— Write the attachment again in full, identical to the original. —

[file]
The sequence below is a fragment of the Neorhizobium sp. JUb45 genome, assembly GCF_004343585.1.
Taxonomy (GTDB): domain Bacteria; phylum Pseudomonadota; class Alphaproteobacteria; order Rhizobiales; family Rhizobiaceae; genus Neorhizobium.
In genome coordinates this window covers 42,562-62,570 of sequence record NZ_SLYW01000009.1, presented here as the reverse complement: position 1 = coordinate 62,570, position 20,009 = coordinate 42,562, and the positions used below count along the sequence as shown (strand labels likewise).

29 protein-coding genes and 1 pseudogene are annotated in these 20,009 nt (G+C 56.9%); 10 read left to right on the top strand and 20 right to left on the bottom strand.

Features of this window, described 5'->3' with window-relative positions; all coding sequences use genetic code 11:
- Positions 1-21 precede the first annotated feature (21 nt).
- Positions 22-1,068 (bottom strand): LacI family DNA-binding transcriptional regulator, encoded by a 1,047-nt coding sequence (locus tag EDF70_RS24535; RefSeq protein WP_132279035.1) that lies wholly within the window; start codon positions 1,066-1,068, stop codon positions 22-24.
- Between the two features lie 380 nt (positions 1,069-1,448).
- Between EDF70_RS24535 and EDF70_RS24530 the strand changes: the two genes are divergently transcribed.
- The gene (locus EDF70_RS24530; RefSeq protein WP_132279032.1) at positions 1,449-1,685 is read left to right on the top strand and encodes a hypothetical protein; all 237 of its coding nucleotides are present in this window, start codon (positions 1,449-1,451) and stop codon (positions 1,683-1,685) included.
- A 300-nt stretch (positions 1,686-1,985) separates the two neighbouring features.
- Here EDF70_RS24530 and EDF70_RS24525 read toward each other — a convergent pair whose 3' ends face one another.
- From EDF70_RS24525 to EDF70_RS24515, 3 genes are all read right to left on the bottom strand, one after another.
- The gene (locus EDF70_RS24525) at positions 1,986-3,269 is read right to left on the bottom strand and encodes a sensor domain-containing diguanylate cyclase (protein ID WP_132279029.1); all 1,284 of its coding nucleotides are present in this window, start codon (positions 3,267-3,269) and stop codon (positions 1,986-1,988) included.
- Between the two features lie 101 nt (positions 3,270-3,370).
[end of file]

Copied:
The sequence below is a fragment of the Neorhizobium sp. JUb45 genome, assembly GCF_004343585.1.
Taxonomy (GTDB): domain Bacteria; phylum Pseudomonadota; class Alphaproteobacteria; order Rhizobiales; family Rhizobiaceae; genus Neorhizobium.
In genome coordinates this window covers 42,562-62,570 of sequence record NZ_SLYW01000009.1, presented here as the reverse complement: position 1 = coordinate 62,570, position 20,009 = coordinate 42,562, and the positions used below count along the sequence as shown (strand labels likewise).

29 protein-coding genes and 1 pseudogene are annotated in these 20,009 nt (G+C 56.9%); 10 read left to right on the top strand and 20 right to left on the bottom strand.

Features of this window, described 5'->3' with window-relative positions; all coding sequences use genetic code 11:
- Positions 1-21 precede the first annotated feature (21 nt).
- Positions 22-1,068 (bottom strand): LacI family DNA-binding transcriptional regulator, encoded by a 1,047-nt coding sequence (locus tag EDF70_RS24535; RefSeq protein WP_132279035.1) that lies wholly within the window; start codon positions 1,066-1,068, stop codon positions 22-24.
- Between the two features lie 380 nt (positions 1,069-1,448).
- Between EDF70_RS24535 and EDF70_RS24530 the strand changes: the two genes are divergently transcribed.
- The gene (locus EDF70_RS24530; RefSeq protein WP_132279032.1) at positions 1,449-1,685 is read left to right on the top strand and encodes a hypothetical protein; all 237 of its coding nucleotides are present in this window, start codon (positions 1,449-1,451) and stop codon (positions 1,683-1,685) included.
- A 300-nt stretch (positions 1,686-1,985) separates the two neighbouring features.
- Here EDF70_RS24530 and EDF70_RS24525 read toward each other — a convergent pair whose 3' ends face one another.
- From EDF70_RS24525 to EDF70_RS24515, 3 genes are all read right to left on the bottom strand, one after another.
- The gene (locus EDF70_RS24525) at positions 1,986-3,269 is read right to left on the bottom strand and encodes a sensor domain-containing diguanylate cyclase (protein ID WP_132279029.1); all 1,284 of its coding nucleotides are present in this window, start codon (positions 3,267-3,269) and stop codon (positions 1,986-1,988) included.
- Between the two features lie 101 nt (positions 3,270-3,370).